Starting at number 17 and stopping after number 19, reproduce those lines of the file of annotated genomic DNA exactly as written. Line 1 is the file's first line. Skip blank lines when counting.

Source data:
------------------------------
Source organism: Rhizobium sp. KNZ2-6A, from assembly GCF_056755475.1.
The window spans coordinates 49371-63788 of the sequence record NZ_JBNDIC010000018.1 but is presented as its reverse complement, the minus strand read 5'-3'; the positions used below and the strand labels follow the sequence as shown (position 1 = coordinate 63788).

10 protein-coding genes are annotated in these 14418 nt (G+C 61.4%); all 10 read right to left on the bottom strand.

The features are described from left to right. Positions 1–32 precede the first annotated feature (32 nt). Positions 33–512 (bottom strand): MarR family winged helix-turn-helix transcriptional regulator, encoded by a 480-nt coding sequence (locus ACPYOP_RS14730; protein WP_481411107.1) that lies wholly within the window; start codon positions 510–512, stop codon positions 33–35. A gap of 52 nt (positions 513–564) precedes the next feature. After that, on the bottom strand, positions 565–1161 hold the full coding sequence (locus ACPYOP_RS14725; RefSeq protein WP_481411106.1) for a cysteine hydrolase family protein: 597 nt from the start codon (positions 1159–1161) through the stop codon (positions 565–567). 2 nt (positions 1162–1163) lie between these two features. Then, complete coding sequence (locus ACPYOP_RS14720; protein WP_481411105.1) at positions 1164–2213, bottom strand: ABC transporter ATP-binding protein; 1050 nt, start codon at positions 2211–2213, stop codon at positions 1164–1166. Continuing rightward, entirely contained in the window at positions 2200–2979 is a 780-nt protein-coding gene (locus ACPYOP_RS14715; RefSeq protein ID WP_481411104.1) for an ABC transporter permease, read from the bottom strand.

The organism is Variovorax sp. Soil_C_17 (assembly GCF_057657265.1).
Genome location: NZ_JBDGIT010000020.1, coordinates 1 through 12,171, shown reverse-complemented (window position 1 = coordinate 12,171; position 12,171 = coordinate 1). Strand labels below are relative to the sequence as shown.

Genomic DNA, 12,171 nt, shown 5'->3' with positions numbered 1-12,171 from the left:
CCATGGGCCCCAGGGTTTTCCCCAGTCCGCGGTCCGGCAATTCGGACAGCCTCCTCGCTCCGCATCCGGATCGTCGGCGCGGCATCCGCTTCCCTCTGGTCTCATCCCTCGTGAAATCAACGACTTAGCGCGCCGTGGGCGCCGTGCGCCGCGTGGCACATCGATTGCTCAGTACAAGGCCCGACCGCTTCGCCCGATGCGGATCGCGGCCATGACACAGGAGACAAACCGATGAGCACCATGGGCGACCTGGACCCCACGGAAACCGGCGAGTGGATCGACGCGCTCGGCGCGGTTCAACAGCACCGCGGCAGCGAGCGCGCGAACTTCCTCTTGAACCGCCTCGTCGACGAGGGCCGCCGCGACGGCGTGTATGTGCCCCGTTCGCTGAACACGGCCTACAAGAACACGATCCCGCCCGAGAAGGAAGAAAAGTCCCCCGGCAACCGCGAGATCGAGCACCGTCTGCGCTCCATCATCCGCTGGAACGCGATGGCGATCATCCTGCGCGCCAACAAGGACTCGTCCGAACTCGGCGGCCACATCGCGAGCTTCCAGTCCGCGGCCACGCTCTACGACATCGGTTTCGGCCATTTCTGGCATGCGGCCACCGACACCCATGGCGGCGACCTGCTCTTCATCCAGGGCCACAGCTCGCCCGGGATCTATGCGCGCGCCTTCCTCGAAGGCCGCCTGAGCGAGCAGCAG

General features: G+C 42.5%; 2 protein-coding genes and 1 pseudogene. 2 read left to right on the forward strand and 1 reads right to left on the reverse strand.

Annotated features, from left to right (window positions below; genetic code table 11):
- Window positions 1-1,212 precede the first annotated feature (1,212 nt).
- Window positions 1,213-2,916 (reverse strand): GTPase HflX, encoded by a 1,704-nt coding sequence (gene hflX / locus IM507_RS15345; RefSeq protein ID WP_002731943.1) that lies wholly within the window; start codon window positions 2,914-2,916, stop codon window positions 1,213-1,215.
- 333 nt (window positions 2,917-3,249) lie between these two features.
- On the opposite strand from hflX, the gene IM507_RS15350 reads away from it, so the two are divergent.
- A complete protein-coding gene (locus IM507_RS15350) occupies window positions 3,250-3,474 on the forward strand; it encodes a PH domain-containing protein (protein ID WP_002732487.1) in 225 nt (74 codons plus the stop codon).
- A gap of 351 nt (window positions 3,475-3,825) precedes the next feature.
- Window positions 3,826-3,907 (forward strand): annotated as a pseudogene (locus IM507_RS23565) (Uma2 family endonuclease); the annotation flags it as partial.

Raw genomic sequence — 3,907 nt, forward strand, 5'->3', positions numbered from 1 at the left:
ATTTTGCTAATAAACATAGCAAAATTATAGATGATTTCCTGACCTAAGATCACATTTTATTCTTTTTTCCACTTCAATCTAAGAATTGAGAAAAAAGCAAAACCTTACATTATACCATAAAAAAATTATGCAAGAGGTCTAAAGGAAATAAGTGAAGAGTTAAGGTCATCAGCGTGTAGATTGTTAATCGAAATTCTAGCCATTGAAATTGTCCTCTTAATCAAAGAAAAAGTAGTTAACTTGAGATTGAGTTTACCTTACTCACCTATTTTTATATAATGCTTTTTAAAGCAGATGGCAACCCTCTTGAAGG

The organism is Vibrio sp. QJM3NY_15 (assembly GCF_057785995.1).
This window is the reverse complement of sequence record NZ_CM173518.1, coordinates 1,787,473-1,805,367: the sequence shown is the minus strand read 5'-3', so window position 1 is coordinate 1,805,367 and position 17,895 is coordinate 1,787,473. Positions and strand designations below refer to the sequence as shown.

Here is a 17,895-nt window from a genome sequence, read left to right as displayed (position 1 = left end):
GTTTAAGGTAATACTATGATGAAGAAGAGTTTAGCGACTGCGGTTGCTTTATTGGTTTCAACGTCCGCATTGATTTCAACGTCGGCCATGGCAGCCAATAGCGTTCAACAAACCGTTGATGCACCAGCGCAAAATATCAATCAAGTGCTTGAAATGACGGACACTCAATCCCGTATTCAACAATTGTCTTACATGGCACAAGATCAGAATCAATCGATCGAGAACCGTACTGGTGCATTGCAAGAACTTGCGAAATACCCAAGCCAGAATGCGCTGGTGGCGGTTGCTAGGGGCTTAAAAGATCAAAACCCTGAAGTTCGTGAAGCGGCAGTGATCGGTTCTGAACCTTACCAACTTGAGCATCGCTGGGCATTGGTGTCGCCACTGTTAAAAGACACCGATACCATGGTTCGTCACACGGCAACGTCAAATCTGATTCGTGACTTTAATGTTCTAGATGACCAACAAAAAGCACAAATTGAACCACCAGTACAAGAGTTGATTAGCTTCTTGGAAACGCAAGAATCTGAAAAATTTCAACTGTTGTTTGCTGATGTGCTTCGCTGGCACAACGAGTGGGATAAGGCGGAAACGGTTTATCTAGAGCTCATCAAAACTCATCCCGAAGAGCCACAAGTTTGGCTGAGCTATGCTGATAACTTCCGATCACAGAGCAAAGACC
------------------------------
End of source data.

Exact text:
- Window positions 3,826-3,907 (forward strand): annotated as a pseudogene (locus IM507_RS23565) (Uma2 family endonuclease); the annotation flags it as partial.

Raw genomic sequence — 3,907 nt, forward strand, 5'->3', positions numbered from 1 at the left:
ATTTTGCTAATAAACATAGCAAAATTATAGATGATTTCCTGACCTAAGATCACATTTTATTCTTTTTTCCACTTCAATCTAAGAATTGAGAAAAAAGCAAAACCTTACATTATACCATAAAAAAATTATGCAAGAGGTCTAAAGGAAATAAGTGAAGAGTTAAGGTCATCAGCGTGTAGATTGTTAATCGAAATTCTAGCCATTGAAATTGTCCTCTTAATCAAAGAAAAAGTAGTTAACTTGAGATTGAGTTTACCTTACTCACCTATTTTTATATAATGCTTTTTAAAGCAGATGGCAACCCTCTTGAAGG